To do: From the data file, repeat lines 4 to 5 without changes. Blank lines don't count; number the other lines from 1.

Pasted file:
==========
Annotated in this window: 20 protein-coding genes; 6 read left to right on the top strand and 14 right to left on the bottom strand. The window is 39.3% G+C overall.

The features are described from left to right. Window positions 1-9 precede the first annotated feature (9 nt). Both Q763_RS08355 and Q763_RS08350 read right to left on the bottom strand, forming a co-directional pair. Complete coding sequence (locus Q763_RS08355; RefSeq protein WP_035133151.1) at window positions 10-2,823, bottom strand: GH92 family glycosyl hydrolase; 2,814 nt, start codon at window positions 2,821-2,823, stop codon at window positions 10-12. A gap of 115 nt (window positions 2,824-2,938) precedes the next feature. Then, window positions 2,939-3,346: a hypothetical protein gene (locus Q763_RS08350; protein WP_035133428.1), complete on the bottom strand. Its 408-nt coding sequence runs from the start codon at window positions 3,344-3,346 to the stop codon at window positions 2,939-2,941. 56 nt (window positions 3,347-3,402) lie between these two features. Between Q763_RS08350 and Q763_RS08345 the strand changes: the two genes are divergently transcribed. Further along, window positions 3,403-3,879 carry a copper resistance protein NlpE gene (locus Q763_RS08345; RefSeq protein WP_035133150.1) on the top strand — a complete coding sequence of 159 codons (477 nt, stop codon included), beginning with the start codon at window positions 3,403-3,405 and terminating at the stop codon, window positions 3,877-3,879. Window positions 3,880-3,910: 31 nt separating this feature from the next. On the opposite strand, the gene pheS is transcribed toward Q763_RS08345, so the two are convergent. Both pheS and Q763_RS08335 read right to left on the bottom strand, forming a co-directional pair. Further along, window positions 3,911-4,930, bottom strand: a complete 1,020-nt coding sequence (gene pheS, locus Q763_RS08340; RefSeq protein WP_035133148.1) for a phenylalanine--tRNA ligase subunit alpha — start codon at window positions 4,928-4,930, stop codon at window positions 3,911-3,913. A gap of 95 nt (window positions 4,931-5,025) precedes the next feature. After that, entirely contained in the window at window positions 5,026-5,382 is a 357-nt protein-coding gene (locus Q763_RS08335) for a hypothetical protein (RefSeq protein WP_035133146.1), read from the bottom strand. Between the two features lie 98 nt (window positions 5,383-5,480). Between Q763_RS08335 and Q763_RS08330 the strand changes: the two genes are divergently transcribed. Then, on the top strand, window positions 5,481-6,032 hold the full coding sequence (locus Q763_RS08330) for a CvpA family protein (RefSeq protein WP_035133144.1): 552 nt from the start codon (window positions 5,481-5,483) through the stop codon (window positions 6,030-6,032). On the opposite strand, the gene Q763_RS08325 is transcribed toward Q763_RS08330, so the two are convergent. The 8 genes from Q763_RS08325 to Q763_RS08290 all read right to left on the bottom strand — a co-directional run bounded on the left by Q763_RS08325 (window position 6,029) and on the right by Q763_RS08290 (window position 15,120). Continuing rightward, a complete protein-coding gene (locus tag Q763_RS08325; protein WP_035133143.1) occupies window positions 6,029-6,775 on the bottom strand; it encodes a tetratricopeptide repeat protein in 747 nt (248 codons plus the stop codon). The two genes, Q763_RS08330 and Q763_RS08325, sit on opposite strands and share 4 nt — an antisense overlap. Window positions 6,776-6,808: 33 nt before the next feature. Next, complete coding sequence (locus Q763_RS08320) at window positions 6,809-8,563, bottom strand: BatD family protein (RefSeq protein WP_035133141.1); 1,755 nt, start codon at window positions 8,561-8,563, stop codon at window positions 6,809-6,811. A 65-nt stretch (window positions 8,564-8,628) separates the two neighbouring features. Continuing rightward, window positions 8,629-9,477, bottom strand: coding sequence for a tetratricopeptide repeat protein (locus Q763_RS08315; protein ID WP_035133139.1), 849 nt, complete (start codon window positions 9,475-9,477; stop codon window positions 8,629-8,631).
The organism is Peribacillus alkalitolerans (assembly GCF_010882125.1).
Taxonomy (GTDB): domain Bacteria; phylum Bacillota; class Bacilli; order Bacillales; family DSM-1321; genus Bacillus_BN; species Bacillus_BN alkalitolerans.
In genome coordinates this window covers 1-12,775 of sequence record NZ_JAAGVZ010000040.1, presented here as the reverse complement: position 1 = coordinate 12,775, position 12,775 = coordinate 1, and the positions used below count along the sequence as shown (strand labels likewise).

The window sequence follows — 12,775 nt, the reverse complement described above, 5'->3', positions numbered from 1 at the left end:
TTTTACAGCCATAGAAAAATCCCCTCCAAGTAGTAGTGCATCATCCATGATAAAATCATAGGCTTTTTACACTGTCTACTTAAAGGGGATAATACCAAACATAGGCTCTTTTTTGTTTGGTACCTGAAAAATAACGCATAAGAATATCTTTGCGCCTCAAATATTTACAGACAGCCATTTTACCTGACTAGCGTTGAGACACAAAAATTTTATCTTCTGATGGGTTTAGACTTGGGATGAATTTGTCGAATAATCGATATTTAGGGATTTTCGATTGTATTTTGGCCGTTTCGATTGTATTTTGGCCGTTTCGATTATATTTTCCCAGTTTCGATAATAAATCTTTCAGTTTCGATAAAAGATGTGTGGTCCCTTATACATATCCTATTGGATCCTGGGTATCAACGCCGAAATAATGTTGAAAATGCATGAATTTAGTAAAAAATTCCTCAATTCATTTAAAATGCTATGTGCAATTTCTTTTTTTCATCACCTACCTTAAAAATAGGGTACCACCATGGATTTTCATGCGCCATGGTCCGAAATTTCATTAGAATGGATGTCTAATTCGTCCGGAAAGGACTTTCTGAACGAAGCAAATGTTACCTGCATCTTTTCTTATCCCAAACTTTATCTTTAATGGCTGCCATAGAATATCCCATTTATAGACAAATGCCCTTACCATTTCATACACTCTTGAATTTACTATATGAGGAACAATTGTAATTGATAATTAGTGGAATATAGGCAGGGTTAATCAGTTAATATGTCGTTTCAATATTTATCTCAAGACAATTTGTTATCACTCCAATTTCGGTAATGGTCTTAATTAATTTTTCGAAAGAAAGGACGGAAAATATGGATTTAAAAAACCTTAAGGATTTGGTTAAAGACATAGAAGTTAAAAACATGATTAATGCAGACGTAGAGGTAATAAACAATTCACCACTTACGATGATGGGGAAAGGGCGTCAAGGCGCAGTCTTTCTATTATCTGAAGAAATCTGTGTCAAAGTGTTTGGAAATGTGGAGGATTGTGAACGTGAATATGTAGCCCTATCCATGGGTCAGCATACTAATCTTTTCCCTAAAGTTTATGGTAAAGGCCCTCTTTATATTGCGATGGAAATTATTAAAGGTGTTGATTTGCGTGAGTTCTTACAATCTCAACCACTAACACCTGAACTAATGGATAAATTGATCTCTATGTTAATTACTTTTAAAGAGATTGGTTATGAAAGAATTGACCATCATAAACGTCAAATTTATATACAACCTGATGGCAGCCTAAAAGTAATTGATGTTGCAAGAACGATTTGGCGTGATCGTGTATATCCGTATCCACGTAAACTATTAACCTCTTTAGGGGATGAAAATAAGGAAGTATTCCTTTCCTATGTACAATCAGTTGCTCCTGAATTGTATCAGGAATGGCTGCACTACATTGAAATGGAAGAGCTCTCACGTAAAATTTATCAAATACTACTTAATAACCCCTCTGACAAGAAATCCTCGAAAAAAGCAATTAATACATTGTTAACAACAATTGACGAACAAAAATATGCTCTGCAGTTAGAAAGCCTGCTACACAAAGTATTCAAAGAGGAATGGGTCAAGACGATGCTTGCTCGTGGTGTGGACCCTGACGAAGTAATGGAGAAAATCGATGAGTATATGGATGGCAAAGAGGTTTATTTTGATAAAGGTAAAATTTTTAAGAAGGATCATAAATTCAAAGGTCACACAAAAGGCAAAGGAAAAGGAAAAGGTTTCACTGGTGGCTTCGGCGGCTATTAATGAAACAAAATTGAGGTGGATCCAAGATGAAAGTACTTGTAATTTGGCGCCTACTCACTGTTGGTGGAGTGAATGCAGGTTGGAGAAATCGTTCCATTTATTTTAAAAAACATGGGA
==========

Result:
Taxonomy (GTDB): domain Bacteria; phylum Bacillota; class Bacilli; order Bacillales; family DSM-1321; genus Bacillus_BN; species Bacillus_BN alkalitolerans.
In genome coordinates this window covers 1-12,775 of sequence record NZ_JAAGVZ010000040.1, presented here as the reverse complement: position 1 = coordinate 12,775, position 12,775 = coordinate 1, and the positions used below count along the sequence as shown (strand labels likewise).